Simply put, pathos is the use of emotional appeals in argument. The reasons for using pathos include putting your audience into a favorable state of mind for accepting your message, to provide motivational warrants for your arguments, to provide a catalyst for action, to create a balance or working relationship between ethos, logos, and pathos, and to ensure that your participation in IPDA debate teaches you real-world argumentation skills. Guidelines for using pathos include carefully choosing your words, telling compelling stories, picking your motivations carefully by determining what is at the top of your judge’s value hierarchy, avoiding the logical fallacy of emotive language, using a variety of motivational appeals, using pathos ethically, and considering the risks involved in using personal appeals.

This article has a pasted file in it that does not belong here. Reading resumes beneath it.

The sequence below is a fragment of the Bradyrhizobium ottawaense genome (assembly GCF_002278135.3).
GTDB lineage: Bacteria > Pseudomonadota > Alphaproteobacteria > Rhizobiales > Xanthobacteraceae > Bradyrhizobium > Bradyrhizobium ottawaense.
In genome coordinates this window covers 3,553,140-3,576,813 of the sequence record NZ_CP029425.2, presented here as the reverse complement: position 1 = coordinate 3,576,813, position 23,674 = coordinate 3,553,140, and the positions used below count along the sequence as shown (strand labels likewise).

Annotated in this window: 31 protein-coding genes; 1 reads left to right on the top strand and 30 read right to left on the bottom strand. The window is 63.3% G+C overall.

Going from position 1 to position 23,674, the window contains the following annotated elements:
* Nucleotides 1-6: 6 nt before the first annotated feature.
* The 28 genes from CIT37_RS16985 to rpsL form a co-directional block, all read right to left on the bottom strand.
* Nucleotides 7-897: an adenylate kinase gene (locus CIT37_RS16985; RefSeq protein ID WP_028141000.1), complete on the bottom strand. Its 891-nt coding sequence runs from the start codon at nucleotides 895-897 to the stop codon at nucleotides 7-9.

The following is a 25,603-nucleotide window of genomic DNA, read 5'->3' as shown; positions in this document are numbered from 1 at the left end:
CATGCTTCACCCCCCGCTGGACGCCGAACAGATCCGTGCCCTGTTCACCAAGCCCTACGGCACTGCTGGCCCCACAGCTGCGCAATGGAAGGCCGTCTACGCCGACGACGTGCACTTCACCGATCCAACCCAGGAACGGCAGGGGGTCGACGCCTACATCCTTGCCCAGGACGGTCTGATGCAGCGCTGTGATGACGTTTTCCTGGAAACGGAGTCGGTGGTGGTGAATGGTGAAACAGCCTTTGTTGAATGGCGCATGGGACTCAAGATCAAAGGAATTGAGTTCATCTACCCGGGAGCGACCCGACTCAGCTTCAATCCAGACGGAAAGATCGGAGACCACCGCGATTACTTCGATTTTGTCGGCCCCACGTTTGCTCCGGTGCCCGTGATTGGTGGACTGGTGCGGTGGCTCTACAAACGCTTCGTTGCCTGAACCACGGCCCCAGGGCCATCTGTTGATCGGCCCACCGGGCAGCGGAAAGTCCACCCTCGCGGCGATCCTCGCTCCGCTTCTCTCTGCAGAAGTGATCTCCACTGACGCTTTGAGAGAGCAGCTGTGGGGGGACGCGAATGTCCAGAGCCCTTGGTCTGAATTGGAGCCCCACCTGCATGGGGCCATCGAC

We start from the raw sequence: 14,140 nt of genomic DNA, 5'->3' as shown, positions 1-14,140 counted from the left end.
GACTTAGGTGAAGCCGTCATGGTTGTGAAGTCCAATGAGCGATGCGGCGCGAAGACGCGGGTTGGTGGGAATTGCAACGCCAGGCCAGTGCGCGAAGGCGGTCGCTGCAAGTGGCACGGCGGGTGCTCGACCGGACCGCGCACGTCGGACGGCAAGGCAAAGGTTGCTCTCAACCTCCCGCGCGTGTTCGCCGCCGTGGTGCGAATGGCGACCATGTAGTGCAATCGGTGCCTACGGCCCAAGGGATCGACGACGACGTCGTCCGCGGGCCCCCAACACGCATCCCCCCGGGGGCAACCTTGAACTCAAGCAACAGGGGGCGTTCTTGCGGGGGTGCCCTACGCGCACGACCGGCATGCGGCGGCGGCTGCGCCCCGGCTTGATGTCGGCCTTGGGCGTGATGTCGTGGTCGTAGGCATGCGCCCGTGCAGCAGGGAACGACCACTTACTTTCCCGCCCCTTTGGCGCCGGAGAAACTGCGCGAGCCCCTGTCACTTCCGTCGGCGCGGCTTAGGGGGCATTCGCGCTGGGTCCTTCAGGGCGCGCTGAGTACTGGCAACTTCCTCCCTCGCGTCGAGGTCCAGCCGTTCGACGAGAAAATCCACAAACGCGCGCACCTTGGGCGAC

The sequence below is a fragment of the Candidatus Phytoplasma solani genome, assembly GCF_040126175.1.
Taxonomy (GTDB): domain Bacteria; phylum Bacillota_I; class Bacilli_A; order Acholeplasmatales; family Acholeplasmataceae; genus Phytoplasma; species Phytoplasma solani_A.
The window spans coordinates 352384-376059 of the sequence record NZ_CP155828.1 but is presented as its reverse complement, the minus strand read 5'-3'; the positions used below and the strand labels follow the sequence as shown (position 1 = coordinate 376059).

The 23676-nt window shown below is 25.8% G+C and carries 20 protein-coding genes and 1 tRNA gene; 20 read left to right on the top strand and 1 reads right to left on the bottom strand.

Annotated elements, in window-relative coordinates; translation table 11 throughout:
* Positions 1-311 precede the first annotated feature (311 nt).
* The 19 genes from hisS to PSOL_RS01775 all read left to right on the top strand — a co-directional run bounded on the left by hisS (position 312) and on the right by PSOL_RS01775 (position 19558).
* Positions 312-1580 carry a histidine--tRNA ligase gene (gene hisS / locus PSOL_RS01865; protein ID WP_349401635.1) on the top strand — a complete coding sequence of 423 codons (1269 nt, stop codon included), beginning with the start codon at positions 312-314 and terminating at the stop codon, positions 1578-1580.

This document was originally published in Journal of the International Public Debate Association by International Public Debate Association. This work is provided under a Creative Commons Atrribution-NonCommercial-ShareAlike 3.0 license. Details regarding the use of this work can be found at: https://creativecommons.org/licenses/by-nc-sa/3.0/.
Hobbs, Jeffrey and Arellano, Amy. (2017). "The Use of Pathos in IPDA Debate: Justifications and Guidelines". Journal of the International Public Debate Association, 8(1), 1-9.